PITTSBURG — World Sepsis Awareness Day is a nationwide campaign to help prevent sepsis related deaths with early prevention.

On Thursday health care providers across the world, including Via Christi Pittsburg, will raise awareness of sepsis.

According to the Centers for Disease Control and Prevention, sepsis is “the body’s extreme response to an infection. Sepsis is life-threatening, and without prompt treatment, often rapidly leads to tissue damage, organ failure and death.”

Pathogens such as Staphylococcus aureus (staph), Escherichia coli (E. coli) and some types of Streptococcus, are the most frequently identified as pathogens which can develop into sepsis, the CDC said.

Via Christi Pittsburg Medical Director and Sepsis Champion Dr. Timothy Stebbins said sepsis is non discriminant and affects people worldwide.

People who are at high risk for sepsis are infants under the age of one and adults over the age of 65; people with chronic medical conditions such as diabetes, lung disease, cancer and kidney disease; and people with weakened immune systems.

Dr. Stebbins checks for sepsis in patients daily. Although not all of the patients have sepsis, Dr. Stebbins said, it is urgent that they are analyzed as early as possible to prevent organ failure and death.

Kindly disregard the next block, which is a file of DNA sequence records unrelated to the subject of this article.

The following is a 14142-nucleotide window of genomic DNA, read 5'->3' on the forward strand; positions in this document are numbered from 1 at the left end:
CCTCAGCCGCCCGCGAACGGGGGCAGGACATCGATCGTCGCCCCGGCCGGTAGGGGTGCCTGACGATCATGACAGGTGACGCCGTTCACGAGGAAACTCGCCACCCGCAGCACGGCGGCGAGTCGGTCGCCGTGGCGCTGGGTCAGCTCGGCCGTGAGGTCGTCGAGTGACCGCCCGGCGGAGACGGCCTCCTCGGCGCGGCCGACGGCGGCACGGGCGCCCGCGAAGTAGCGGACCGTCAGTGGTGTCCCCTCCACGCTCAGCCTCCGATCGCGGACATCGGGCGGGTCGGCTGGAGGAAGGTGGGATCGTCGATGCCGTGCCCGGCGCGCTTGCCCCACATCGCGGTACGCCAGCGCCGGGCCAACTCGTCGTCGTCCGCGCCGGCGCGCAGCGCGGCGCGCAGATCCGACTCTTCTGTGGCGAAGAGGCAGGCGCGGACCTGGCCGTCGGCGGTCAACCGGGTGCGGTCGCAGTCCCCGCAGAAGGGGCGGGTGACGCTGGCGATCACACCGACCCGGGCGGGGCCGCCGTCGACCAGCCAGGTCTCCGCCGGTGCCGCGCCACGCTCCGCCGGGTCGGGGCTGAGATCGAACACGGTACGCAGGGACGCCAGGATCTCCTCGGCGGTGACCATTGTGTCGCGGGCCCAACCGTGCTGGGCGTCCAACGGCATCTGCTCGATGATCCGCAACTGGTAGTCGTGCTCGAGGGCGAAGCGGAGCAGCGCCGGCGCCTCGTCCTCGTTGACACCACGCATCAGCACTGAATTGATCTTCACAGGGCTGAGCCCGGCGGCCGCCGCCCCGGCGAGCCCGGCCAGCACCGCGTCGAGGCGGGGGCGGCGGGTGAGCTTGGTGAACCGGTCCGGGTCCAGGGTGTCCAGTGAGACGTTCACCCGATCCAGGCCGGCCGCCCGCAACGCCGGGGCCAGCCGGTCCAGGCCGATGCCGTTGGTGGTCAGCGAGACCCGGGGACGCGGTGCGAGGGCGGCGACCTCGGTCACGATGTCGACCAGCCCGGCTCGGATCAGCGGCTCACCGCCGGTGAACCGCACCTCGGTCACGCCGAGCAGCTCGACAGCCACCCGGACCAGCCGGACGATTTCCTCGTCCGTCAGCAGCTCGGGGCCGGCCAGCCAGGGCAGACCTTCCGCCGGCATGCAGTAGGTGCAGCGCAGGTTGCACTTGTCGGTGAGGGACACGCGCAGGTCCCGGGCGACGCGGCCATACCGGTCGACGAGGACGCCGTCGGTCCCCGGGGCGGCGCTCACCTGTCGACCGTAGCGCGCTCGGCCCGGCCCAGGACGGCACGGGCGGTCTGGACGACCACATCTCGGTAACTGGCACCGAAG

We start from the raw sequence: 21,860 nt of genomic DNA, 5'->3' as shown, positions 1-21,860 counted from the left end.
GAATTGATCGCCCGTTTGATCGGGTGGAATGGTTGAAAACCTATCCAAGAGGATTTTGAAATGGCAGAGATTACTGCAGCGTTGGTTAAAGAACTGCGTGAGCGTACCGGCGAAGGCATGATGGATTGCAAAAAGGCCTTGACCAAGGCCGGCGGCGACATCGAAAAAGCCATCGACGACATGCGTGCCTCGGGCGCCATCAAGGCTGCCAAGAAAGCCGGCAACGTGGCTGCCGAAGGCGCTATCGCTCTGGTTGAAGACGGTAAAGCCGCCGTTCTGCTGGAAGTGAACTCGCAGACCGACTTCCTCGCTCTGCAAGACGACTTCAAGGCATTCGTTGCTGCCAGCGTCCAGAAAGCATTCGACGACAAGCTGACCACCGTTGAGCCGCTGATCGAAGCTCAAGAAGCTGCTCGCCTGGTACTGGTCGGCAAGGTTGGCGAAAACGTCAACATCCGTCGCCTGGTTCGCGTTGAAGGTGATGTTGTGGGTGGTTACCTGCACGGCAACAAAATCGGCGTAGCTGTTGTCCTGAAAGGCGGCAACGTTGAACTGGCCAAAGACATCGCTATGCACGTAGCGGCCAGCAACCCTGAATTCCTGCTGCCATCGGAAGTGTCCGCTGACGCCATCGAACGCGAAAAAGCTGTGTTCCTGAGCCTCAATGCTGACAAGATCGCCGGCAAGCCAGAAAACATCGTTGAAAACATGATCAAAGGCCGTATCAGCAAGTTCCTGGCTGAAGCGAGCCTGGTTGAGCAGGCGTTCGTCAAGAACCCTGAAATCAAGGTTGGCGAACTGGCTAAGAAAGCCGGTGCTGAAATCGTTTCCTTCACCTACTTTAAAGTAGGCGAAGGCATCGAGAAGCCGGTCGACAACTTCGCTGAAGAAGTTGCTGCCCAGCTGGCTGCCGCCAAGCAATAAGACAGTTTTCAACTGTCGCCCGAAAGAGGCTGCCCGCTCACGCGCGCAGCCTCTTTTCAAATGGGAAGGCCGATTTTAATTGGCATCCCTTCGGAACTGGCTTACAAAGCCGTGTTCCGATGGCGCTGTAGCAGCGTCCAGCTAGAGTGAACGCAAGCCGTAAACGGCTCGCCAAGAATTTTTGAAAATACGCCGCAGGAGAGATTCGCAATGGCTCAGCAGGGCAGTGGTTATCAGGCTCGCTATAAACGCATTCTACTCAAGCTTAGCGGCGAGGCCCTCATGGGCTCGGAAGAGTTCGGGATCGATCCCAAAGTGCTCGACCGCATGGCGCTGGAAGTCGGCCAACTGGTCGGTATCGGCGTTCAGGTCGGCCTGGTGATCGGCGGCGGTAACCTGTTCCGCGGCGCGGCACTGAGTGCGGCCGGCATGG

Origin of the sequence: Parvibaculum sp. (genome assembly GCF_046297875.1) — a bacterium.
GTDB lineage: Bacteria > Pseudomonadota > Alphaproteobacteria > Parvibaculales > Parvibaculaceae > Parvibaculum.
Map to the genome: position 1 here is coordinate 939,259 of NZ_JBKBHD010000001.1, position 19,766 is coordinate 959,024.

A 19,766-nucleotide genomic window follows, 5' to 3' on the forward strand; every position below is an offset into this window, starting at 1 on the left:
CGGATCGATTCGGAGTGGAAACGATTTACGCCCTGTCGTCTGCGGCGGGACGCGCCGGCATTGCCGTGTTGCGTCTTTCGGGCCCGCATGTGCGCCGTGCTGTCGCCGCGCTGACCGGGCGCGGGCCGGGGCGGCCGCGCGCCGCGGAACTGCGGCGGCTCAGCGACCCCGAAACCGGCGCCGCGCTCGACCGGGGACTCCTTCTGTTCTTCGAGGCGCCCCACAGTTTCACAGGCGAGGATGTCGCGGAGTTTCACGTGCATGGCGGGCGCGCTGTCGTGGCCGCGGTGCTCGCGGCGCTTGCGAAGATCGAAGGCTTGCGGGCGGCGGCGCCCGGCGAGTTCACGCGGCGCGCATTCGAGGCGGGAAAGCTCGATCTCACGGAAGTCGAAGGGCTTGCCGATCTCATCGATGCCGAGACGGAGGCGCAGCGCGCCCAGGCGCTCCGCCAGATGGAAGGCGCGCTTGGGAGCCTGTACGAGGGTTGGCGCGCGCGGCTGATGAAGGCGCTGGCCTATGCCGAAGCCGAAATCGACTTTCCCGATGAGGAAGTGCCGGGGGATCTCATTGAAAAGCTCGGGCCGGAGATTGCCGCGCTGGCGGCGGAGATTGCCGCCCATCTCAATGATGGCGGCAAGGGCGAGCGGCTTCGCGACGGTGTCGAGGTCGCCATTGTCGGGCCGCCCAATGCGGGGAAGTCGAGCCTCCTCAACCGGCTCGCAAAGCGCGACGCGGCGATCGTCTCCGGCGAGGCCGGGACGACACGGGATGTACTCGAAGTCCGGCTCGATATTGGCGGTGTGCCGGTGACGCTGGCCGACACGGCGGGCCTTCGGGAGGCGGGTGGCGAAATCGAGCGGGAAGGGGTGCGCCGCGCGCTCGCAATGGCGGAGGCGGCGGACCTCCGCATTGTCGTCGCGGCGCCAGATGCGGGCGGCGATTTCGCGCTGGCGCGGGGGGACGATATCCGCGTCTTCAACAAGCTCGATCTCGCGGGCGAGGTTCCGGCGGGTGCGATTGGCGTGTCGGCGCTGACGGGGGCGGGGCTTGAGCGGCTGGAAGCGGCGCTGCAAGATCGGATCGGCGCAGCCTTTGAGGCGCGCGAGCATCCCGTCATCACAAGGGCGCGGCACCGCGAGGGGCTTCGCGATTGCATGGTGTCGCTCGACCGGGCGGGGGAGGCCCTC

According to the CDC, more than 1.5 million people get sepsis each year in the United States, 250,000 Americans die from sepsis each year and about one and three patients who die in a hospital have sepsis.

Signs of sepsis includes confusion or disorientation, shortness of breath, high heart rate, fever or shivering, extreme pain or discomfort or clammy or sweaty skin.

Dr. Stebbins and Emergency Services Director Naomi Powers said people “can get ahead of sepsis” by talking to their doctor if they suspect they have an infection that is not getting better or is getting worse. They also said to have good hand hygiene, keep up with vaccinations and keep wounds bandaged and clean.

To learn more about sepsis and how to prevent infections people can visit www.cdc.gov/sepsis.

— Stephanie Potter is a staff writer at the Morning Sun. She can be emailed at spotter@morningsun.net or follow her on Twitter @PittStephP and Instagram @stephanie_morningsun.